The milking herd at breakfast. It's time to prepare for breeding. It seems only a few weeks ago that they were pregnant - but they have had a long summer of good health and frequent check-ups, plenty to eat, excellent weather, and irrigated pasture. The second week of September, we will introduce the bucks again, with the first babies due in February.
The babies are slender young goats now, and most will be ready to breed in late fall.
Mark and Ben have been trimming hooves this week. If the goats were feral, they would wear down the unnecessary growth as they foraged over distance. We don't have sufficient hard surface for that to happen on the farm.
Roberto and Mark collecting the three bucks from the pasture over the road where we keep the non-milking goats.
The bucks are returning to the "Buck Pen" where Rosie the donkey lives, so that the milkers and the males can smell each other through the fence for a month, stimulating hormones in preparation for breeding. Here the girls are following them, though perhaps just in curiosity. We expect plenty of tail-wagging and more vocalizations as the girls become interested.
Coltrane is a polled goat, born without horns. Goat horns contain large blood vessels, a plus in hot climates with little shade. Here, though, it's rarely hot enough to trouble the goats, and horns are a liability in close quarters. Horned goats would snag themselves in fencing, or hurt each other and perhaps us and visitors too. However, polled goats have a drawback for us, in that the gene is associated with hermaphroditism. About one in eight births to a polled parent may be a sterile hermaphrodite, with both sex organs. You can't milk those babies.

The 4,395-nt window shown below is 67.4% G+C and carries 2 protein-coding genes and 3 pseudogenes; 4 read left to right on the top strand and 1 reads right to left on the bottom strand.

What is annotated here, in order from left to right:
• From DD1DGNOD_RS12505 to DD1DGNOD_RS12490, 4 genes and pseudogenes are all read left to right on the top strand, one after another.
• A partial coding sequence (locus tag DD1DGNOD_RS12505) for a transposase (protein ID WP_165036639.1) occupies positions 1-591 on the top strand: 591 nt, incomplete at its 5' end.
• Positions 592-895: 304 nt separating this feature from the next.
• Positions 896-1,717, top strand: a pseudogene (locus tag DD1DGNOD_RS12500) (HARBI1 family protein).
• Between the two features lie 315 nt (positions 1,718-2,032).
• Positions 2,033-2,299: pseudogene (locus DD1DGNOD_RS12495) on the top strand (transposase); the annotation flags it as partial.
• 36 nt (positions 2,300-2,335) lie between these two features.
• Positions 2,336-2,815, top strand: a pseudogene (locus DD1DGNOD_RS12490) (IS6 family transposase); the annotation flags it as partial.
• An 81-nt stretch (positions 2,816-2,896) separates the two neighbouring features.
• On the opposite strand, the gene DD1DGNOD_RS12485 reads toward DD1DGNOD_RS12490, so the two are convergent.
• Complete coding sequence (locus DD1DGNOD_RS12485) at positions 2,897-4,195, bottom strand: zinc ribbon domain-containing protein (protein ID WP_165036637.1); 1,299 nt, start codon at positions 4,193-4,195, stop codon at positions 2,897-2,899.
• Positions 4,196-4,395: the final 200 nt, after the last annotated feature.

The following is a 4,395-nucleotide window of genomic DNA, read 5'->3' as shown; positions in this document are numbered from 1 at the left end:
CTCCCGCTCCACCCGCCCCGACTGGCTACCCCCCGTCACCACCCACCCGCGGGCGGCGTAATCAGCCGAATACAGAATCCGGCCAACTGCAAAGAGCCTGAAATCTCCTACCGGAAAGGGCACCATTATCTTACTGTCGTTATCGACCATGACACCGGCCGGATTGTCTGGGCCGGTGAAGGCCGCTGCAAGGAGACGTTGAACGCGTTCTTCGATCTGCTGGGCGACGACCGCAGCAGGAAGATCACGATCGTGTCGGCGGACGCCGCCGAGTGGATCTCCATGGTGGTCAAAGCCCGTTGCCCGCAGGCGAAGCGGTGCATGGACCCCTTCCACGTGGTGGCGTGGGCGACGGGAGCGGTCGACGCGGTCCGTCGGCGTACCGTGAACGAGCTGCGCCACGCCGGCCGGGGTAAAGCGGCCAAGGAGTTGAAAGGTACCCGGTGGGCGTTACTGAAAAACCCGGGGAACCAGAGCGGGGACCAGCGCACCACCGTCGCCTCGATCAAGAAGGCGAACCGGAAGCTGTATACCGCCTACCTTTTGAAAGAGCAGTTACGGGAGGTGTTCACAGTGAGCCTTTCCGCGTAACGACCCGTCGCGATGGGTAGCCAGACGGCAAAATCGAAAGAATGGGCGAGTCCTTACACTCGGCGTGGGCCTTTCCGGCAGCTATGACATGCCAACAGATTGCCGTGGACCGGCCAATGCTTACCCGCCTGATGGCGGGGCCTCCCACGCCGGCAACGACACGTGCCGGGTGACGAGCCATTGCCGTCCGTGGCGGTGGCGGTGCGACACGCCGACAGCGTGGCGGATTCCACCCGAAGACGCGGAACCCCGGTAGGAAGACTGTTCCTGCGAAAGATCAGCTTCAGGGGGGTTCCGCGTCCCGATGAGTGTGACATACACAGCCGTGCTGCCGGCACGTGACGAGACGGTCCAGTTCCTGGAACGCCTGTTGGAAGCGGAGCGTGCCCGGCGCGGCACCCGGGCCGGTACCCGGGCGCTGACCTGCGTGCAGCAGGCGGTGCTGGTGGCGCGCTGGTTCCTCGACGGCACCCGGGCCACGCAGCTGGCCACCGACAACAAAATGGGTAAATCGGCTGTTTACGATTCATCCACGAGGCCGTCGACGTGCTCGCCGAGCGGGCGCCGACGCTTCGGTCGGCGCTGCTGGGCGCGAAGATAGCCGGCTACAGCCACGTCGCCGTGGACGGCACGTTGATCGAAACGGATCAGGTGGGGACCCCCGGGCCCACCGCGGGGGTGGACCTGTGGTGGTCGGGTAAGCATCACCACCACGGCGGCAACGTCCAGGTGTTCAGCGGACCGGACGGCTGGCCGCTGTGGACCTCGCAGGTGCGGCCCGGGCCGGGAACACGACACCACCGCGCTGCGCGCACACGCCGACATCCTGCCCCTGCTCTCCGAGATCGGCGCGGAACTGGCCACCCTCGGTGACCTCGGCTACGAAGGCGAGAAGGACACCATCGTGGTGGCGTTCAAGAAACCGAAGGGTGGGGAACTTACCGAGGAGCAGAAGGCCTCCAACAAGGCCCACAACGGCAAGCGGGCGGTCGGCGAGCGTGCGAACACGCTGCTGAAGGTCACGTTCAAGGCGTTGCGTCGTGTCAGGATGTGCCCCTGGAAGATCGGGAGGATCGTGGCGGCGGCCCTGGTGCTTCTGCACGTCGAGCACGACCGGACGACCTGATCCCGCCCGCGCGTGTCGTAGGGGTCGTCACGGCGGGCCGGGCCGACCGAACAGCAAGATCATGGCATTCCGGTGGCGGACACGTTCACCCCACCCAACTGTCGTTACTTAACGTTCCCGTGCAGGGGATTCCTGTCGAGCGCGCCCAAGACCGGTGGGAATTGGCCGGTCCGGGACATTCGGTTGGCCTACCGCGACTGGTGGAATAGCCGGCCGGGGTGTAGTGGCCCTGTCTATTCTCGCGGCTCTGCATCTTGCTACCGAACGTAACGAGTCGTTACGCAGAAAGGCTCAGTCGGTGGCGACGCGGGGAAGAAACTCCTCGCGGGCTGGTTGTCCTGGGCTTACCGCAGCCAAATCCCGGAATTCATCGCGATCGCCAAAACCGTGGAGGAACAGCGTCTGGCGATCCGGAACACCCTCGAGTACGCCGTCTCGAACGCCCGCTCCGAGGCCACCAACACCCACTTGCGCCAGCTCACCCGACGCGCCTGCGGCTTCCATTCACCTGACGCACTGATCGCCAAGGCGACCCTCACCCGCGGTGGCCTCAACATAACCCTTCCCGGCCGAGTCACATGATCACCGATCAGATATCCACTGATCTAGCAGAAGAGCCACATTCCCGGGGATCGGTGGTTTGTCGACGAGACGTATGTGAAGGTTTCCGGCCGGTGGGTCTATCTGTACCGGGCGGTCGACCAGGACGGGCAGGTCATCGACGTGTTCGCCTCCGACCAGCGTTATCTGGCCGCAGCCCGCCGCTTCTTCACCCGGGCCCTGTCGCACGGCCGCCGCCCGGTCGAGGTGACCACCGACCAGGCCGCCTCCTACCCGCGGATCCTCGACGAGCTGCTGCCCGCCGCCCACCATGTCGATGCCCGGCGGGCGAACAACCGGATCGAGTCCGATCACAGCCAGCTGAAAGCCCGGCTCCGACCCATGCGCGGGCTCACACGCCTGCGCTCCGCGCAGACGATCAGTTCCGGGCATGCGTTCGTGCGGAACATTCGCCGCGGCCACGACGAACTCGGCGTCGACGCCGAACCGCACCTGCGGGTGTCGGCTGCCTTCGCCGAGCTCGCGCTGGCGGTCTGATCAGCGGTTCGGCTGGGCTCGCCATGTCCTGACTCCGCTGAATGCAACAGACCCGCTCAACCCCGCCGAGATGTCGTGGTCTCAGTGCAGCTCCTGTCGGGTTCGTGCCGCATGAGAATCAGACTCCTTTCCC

The bucks will feed inside the shelter, so that Rosie can't eat all their food. Poor Rosie. She needs to lose weight. We'll see whether she likes the male company.
The kids are four months old. They are always keen to see you, because most of the time you're bringing them foodWe kept 49 girls this year and they are old enough now to be one herd. They are used to each other's warmth and comfortThe kids are in a newly fenced run between our house and the hen house. The chickens are making a dash for home; the kids are inspecting the neighborsMark has made a rotating barrel and a seesaw for the kids. They haven't quite worked out the full possibilities of the barrel - it'll be funny to see how quickly they all learn the technique after the first cracks the gameThis is our 25th year - but watching the young goats play is still a joy and a treat
Goat milk is superlative for your skin, a natural combination of vitamins, minerals, alpha-hydroxy acid and essential fatty acids. Our Bath and Body Collection is supremely delicate, effective and wholly natural, ideal protection from age and the environment. This is serious luxury: world-class effective ingredients, hand-made with a sustainable harvest in mind.
Well, a luxury product deserves a luxurious home. We are naturally thrilled to now feature in the world-class Ritz-Carlton Spa, Half Moon Bay.
Our best-selling goat milk soap is aged for a premium bar that keeps its shape and delicate aroma of lavender, rose geranium or lemon verbena. We also make unscented soap and a masculine blend of citrus and spice. Try goat milk soap in the shower every day for noticably softer skinThe Ritz-Carlton Spa, Half Moon Bay makes a blissful splurge if you need a spot of rejuenvenationFind our goat milk lotion, goat milk soaps, bath salts, massage oils and body scrubs in the spa. You can browse our entire collection here Eilís is our Bath and Body Collection mastermind. She is working on more products with deep citrus and spicy scent profiles, as well as a Harley Farms pet shampoo, for your pampered pooches